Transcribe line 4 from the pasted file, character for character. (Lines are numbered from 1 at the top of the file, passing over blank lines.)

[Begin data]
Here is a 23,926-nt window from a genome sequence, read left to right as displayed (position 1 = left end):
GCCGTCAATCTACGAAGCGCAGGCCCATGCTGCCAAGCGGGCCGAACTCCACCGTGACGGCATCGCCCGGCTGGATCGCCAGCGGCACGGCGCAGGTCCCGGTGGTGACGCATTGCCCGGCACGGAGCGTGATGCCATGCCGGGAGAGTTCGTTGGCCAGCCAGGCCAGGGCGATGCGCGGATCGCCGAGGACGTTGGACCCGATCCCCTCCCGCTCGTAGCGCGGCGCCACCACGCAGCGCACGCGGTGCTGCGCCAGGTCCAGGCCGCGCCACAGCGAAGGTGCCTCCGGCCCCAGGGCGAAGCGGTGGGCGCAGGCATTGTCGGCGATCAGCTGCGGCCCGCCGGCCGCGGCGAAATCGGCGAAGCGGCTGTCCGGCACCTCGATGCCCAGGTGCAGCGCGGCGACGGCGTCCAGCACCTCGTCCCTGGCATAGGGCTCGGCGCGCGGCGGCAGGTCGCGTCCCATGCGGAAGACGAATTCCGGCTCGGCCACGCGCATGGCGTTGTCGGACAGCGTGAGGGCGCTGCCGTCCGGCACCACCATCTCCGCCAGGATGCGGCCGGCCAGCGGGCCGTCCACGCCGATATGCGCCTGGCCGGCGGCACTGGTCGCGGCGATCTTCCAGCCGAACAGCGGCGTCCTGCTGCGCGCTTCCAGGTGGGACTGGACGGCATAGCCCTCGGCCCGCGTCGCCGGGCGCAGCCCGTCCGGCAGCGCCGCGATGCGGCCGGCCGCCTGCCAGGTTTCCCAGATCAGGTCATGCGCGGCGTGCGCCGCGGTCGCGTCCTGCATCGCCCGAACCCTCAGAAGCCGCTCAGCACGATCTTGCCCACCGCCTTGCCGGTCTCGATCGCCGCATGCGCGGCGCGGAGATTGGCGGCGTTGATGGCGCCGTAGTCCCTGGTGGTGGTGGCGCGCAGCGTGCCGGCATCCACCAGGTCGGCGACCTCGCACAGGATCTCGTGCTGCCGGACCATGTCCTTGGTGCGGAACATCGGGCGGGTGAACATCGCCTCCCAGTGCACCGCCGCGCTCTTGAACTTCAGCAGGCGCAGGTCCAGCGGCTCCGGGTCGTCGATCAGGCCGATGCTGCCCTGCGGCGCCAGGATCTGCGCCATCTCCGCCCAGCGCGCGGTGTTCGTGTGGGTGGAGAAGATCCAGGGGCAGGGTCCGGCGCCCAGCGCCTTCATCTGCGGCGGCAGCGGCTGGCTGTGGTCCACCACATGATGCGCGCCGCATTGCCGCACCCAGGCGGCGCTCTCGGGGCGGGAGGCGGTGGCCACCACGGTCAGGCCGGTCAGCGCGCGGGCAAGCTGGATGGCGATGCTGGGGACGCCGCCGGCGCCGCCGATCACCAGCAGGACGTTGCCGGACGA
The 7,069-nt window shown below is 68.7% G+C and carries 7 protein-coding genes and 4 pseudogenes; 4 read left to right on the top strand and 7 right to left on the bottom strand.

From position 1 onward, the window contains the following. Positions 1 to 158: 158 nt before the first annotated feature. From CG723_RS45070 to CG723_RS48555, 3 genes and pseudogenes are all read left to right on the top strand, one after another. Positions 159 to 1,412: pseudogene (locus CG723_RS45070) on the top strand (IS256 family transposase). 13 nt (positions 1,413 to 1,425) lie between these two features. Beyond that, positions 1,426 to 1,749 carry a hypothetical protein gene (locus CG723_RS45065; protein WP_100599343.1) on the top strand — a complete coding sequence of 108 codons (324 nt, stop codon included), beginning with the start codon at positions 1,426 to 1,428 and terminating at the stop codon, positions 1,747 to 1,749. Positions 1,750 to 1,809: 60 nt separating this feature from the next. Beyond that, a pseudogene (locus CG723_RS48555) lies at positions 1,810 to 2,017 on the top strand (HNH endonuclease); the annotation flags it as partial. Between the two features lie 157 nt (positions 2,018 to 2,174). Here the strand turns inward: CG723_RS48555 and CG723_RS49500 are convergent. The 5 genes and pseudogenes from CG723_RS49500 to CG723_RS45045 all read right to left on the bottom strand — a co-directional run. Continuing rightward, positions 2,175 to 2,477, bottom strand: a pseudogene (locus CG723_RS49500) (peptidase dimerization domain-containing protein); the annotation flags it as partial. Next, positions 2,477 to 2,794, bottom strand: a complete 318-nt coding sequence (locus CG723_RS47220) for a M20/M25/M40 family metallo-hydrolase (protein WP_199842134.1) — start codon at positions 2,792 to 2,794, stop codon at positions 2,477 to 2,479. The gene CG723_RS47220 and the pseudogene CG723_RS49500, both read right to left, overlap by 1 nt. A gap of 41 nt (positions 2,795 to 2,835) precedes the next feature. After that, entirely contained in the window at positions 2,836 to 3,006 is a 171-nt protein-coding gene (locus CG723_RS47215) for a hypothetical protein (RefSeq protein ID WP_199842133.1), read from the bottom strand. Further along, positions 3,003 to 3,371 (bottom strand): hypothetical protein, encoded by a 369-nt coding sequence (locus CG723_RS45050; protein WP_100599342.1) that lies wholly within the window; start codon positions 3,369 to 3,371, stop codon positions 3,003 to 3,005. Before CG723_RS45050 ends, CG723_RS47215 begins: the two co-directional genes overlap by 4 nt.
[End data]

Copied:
From position 1 onward, the window contains the following. Positions 1 to 158: 158 nt before the first annotated feature. From CG723_RS45070 to CG723_RS48555, 3 genes and pseudogenes are all read left to right on the top strand, one after another. Positions 159 to 1,412: pseudogene (locus CG723_RS45070) on the top strand (IS256 family transposase). 13 nt (positions 1,413 to 1,425) lie between these two features. Beyond that, positions 1,426 to 1,749 carry a hypothetical protein gene (locus CG723_RS45065; protein WP_100599343.1) on the top strand — a complete coding sequence of 108 codons (324 nt, stop codon included), beginning with the start codon at positions 1,426 to 1,428 and terminating at the stop codon, positions 1,747 to 1,749. Positions 1,750 to 1,809: 60 nt separating this feature from the next. Beyond that, a pseudogene (locus CG723_RS48555) lies at positions 1,810 to 2,017 on the top strand (HNH endonuclease); the annotation flags it as partial. Between the two features lie 157 nt (positions 2,018 to 2,174). Here the strand turns inward: CG723_RS48555 and CG723_RS49500 are convergent. The 5 genes and pseudogenes from CG723_RS49500 to CG723_RS45045 all read right to left on the bottom strand — a co-directional run. Continuing rightward, positions 2,175 to 2,477, bottom strand: a pseudogene (locus CG723_RS49500) (peptidase dimerization domain-containing protein); the annotation flags it as partial. Next, positions 2,477 to 2,794, bottom strand: a complete 318-nt coding sequence (locus CG723_RS47220) for a M20/M25/M40 family metallo-hydrolase (protein WP_199842134.1) — start codon at positions 2,792 to 2,794, stop codon at positions 2,477 to 2,479. The gene CG723_RS47220 and the pseudogene CG723_RS49500, both read right to left, overlap by 1 nt. A gap of 41 nt (positions 2,795 to 2,835) precedes the next feature. After that, entirely contained in the window at positions 2,836 to 3,006 is a 171-nt protein-coding gene (locus CG723_RS47215) for a hypothetical protein (RefSeq protein ID WP_199842133.1), read from the bottom strand. Further along, positions 3,003 to 3,371 (bottom strand): hypothetical protein, encoded by a 369-nt coding sequence (locus CG723_RS45050; protein WP_100599342.1) that lies wholly within the window; start codon positions 3,369 to 3,371, stop codon positions 3,003 to 3,005. Before CG723_RS45050 ends, CG723_RS47215 begins: the two co-directional genes overlap by 4 nt.